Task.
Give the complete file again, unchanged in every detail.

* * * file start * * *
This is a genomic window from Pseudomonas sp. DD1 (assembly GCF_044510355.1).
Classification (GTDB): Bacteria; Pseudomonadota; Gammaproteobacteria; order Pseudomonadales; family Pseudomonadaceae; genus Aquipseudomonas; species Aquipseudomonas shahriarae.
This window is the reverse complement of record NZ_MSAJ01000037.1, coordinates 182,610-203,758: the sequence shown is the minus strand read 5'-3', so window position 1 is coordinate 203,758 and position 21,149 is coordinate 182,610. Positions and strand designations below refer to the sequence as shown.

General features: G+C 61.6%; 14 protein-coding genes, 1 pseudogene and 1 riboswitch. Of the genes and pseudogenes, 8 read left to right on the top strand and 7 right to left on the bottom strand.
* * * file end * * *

This is a genomic window from Pseudomonas sp. DD1 (assembly GCF_044510355.1).
Classification (GTDB): Bacteria; Pseudomonadota; Gammaproteobacteria; order Pseudomonadales; family Pseudomonadaceae; genus Aquipseudomonas; species Aquipseudomonas shahriarae.
This window is the reverse complement of record NZ_MSAJ01000037.1, coordinates 182,610-203,758: the sequence shown is the minus strand read 5'-3', so window position 1 is coordinate 203,758 and position 21,149 is coordinate 182,610. Positions and strand designations below refer to the sequence as shown.

General features: G+C 61.6%; 14 protein-coding genes, 1 pseudogene and 1 riboswitch. Of the genes and pseudogenes, 8 read left to right on the top strand and 7 right to left on the bottom strand.